Career and Technical Education

Windham also partners with TDCJ to provide training and U. S. Dept. of Labor-approved apprenticeship programs for workers in various jobs within TDCJ facilities. Other CTE partnerships with industry and workforce development boards are also helping improve WSD vocational training while creating additional hiring opportunities for trained offenders after release.

At the foundation of these changes and improvements are Windham’s vocational instructors. They work each day in challenging environments to bring authentic, real-world training experiences to incarcerated men and women. They teach their students the technical and soft skills needed to rejoin the workforce, and they mentor their students to become the trained workers sought by employers. Last school year WSD’s CTE instructors provided opportunities for more than 19,000 students to earn valuable industry-recognized certifications, increasing their chances for viable careers after release.

Career and Technical Education

During February, we proudly salute our CTE instructors during National Vocational Educator’s Week, and we thank them for their dedicated service as correctional educators.

For a look at a WSD Career and Technical Education WORKDAY, see our CTE Youtube video: https://youtu.be/Tq3HHTFKjcA

WSD expands vocational programming, course lengths, training opportunities - WSD is proud to share its plan for program expansion through an ongoing series of changes and improvement in the Vocational Trades and Career and Technical Education certifications. New course lengths, course offerings and training opportunities are becoming available to men and women in TDCJ. In the past, courses in vocational trades matched the course requirements for Windham, rather than just the hours needed for certification. While completing the total hours in a course will provide additional skill practice, many students finished the skills much faster than the course was completed.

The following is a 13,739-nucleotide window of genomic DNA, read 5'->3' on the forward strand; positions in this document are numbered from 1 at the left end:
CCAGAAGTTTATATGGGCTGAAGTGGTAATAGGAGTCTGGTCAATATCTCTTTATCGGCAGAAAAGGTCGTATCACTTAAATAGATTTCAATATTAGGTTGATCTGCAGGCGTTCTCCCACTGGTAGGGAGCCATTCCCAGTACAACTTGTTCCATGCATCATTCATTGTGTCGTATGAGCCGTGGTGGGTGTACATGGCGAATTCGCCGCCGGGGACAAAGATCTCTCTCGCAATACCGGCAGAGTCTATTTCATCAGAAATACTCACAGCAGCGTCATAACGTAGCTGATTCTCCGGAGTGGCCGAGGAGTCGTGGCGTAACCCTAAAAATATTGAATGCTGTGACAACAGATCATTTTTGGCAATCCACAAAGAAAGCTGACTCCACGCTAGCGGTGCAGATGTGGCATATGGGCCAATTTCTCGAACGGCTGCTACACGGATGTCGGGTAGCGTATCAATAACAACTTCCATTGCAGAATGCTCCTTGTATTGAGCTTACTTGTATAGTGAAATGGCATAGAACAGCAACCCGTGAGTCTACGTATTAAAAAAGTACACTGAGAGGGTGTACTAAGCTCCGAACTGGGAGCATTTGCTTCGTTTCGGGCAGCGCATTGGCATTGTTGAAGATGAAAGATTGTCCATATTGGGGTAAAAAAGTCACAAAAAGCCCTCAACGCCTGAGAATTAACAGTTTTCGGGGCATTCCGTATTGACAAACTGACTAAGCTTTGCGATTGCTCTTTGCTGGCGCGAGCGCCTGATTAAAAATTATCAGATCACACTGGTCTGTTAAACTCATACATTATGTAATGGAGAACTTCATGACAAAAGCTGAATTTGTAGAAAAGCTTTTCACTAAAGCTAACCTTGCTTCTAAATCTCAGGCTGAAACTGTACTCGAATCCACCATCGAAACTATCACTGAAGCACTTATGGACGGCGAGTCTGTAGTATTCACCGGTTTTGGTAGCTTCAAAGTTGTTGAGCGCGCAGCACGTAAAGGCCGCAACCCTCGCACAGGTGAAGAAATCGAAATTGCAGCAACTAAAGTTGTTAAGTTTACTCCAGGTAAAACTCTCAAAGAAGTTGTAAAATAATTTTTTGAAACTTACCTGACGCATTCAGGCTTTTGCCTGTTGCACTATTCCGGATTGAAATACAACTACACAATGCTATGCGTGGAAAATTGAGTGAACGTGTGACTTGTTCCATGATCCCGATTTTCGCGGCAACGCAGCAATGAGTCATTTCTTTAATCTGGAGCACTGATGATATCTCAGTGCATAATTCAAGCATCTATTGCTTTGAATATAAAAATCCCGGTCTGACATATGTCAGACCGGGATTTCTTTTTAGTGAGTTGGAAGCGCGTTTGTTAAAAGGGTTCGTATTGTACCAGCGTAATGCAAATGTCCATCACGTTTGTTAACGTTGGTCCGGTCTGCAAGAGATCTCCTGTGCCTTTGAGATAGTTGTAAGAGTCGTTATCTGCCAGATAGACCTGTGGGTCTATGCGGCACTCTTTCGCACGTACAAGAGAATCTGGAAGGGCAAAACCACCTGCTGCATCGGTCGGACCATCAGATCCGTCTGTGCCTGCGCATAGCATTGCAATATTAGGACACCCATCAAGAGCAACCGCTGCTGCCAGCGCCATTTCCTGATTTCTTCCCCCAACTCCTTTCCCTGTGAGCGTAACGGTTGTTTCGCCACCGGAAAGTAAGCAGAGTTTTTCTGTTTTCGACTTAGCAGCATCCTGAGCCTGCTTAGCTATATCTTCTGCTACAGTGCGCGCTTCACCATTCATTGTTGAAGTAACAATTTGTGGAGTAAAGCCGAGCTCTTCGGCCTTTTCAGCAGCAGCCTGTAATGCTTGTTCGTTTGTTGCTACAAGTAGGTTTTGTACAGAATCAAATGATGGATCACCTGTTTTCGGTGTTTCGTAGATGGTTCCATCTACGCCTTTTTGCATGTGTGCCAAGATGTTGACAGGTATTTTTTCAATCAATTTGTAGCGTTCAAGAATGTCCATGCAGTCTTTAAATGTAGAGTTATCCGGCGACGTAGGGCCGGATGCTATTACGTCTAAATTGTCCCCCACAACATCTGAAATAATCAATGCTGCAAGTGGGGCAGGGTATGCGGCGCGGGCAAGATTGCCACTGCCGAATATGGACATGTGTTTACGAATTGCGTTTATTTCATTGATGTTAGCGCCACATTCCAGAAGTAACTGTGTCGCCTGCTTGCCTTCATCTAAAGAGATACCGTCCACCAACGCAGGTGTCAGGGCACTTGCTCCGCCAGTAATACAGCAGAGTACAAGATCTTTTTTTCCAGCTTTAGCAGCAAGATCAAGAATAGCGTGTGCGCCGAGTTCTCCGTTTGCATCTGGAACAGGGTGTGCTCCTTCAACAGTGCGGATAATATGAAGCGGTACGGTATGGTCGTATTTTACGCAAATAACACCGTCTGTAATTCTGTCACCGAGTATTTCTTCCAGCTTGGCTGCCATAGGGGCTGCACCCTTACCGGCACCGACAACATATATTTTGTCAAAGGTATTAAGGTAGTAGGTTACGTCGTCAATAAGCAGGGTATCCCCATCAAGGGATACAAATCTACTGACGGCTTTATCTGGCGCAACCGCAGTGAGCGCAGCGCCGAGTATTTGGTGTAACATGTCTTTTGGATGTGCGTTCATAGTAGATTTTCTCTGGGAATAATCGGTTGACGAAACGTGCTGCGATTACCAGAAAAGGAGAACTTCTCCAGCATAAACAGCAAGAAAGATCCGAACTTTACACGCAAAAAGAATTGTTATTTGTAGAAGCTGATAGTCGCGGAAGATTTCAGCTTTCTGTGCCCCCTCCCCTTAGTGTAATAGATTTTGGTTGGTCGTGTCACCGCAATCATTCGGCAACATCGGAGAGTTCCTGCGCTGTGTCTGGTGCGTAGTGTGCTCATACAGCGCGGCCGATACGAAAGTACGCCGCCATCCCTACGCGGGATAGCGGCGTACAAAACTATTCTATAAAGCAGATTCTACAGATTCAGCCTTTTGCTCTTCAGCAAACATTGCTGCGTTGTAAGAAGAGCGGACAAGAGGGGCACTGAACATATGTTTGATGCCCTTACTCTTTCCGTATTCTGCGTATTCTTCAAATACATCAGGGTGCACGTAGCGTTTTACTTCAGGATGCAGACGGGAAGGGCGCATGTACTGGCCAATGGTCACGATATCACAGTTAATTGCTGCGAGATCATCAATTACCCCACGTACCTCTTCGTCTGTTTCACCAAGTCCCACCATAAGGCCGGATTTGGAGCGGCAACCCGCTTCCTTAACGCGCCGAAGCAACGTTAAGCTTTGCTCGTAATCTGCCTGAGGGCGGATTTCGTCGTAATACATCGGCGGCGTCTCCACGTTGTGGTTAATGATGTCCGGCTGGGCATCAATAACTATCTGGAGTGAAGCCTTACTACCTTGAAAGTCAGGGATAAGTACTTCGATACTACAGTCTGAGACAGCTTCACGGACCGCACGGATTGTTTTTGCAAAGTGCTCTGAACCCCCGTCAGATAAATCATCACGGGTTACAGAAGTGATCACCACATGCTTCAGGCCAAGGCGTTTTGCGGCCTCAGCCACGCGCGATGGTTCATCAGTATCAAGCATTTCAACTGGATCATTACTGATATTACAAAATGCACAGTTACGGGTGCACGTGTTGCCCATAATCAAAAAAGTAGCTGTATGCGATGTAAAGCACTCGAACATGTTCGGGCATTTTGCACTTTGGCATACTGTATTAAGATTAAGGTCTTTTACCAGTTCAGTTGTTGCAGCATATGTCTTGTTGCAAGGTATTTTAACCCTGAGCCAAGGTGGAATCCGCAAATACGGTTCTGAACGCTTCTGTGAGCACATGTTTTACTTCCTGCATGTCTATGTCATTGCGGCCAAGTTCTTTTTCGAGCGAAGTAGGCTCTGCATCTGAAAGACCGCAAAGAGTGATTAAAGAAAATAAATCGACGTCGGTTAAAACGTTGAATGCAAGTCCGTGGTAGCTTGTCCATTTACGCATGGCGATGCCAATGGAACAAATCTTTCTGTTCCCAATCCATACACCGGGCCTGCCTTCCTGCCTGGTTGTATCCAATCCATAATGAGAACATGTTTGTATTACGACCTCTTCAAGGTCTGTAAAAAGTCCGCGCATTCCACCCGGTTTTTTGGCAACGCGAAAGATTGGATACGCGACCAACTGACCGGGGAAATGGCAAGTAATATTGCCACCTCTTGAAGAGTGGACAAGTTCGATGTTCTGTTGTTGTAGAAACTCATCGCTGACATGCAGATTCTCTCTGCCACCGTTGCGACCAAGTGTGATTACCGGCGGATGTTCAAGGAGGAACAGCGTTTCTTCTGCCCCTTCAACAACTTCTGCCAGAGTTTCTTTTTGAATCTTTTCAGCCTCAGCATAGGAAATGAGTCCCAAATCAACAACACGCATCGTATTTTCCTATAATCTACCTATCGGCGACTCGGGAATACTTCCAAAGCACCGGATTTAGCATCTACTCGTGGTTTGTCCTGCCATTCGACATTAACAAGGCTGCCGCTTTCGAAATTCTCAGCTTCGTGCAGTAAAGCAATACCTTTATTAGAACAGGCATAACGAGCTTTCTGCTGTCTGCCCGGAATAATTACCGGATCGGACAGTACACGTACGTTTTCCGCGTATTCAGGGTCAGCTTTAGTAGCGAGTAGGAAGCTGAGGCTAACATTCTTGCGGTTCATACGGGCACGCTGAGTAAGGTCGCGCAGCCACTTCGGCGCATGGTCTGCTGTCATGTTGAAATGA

Workforce Solutions Partners with Windham School District - McAllen, TX – Representatives from the Lower Rio Grande Valley Workforce Solutions Board (WFS) and the Windham School District (WSD) met on April 24, 2018 at the WFS Corporate Office to sign a partnership agreement that will lead to the development of a program meant to help offenders rejoin the workforce.

Historias de Éxito

Modelo a seguir - Historia de éxito - "Les hablo sobre lo importante que es la educación y estoy tratando de demostrárselos arduamente".

Icono de Success Story NUEVO - Aprendí mucho   -"Realmente disfruté esta clase y aprendí mucho. Pintar y decorar es algo que siempre quise hacer y aprender".

Icono de Success Story NUEVO - Teniendo un impacto positivo   - "Estoy muy emocionada de aprender un nuevo oficio y asegurarme un empleo en el 'mundo real'".

Icono de historia de éxito NUEVO - Herramientas para cambiar mi propia vida   - "¿Qué puedo decir sobre frenos automotrices? ¡Creo que debo comenzar diciendo que es una de las mejores clases que he tomado!"